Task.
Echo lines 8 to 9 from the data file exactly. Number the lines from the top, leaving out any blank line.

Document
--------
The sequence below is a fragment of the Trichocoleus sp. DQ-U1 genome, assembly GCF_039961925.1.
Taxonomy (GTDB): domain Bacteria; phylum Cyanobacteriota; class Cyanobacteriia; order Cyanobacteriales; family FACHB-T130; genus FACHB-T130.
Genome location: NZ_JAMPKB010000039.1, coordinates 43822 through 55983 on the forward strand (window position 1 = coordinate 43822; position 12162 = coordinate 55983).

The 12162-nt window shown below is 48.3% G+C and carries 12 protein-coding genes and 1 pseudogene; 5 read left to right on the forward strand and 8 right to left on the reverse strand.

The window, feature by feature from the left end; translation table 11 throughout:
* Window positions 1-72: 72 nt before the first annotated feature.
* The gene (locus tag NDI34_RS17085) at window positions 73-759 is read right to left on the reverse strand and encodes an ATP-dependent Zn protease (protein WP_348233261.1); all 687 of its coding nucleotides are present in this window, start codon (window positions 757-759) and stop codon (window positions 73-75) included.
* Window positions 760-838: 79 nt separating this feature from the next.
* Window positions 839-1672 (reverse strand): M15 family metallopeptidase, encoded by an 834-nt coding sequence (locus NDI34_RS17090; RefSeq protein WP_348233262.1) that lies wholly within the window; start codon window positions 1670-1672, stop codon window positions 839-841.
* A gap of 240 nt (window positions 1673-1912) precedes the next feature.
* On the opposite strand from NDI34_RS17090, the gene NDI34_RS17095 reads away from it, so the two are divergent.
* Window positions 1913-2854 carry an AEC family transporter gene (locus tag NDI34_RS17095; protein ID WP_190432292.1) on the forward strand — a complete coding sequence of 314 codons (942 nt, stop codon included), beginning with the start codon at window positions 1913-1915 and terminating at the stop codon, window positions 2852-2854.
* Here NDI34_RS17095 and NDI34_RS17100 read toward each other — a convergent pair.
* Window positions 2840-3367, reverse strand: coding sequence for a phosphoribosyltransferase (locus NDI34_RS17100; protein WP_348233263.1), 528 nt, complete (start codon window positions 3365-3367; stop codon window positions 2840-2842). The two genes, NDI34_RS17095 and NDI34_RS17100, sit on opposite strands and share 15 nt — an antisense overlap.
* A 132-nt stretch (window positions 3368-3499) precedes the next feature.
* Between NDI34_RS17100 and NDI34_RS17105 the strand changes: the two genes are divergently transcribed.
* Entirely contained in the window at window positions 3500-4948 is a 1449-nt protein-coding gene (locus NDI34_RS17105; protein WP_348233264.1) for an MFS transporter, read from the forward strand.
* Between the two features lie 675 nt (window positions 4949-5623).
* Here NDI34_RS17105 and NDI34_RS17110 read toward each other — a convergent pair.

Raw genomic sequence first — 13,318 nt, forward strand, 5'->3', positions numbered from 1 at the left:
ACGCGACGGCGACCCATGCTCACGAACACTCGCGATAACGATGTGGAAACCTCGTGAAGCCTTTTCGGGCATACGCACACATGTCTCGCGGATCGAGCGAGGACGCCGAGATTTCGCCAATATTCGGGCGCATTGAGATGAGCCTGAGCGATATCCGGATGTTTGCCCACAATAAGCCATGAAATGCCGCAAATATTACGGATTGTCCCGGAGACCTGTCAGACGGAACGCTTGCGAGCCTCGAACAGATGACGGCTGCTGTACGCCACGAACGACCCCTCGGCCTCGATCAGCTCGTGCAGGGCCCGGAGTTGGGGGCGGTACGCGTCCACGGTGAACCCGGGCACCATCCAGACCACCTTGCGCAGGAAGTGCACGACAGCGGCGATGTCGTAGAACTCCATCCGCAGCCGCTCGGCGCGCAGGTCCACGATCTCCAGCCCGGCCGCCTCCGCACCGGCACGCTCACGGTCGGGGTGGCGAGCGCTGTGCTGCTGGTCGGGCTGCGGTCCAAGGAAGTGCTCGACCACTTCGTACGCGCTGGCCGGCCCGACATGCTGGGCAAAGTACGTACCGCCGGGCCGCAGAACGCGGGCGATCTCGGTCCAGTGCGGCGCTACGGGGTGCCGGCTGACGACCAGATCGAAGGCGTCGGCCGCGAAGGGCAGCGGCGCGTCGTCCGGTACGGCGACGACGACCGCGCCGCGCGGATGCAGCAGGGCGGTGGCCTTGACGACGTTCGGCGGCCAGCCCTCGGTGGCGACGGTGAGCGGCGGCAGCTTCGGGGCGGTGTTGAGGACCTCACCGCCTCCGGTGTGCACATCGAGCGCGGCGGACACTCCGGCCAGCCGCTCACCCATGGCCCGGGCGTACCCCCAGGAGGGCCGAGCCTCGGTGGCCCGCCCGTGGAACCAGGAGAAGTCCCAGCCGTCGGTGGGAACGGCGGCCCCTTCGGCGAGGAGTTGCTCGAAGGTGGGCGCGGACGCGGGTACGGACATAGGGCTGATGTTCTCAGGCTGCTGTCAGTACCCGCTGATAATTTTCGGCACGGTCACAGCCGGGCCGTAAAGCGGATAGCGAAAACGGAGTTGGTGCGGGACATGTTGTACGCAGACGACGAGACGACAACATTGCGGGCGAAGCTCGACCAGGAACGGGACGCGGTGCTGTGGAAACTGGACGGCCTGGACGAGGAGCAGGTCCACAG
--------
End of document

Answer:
* Window positions 760-838: 79 nt separating this feature from the next.
* Window positions 839-1672 (reverse strand): M15 family metallopeptidase, encoded by an 834-nt coding sequence (locus NDI34_RS17090; RefSeq protein WP_348233262.1) that lies wholly within the window; start codon window positions 1670-1672, stop codon window positions 839-841.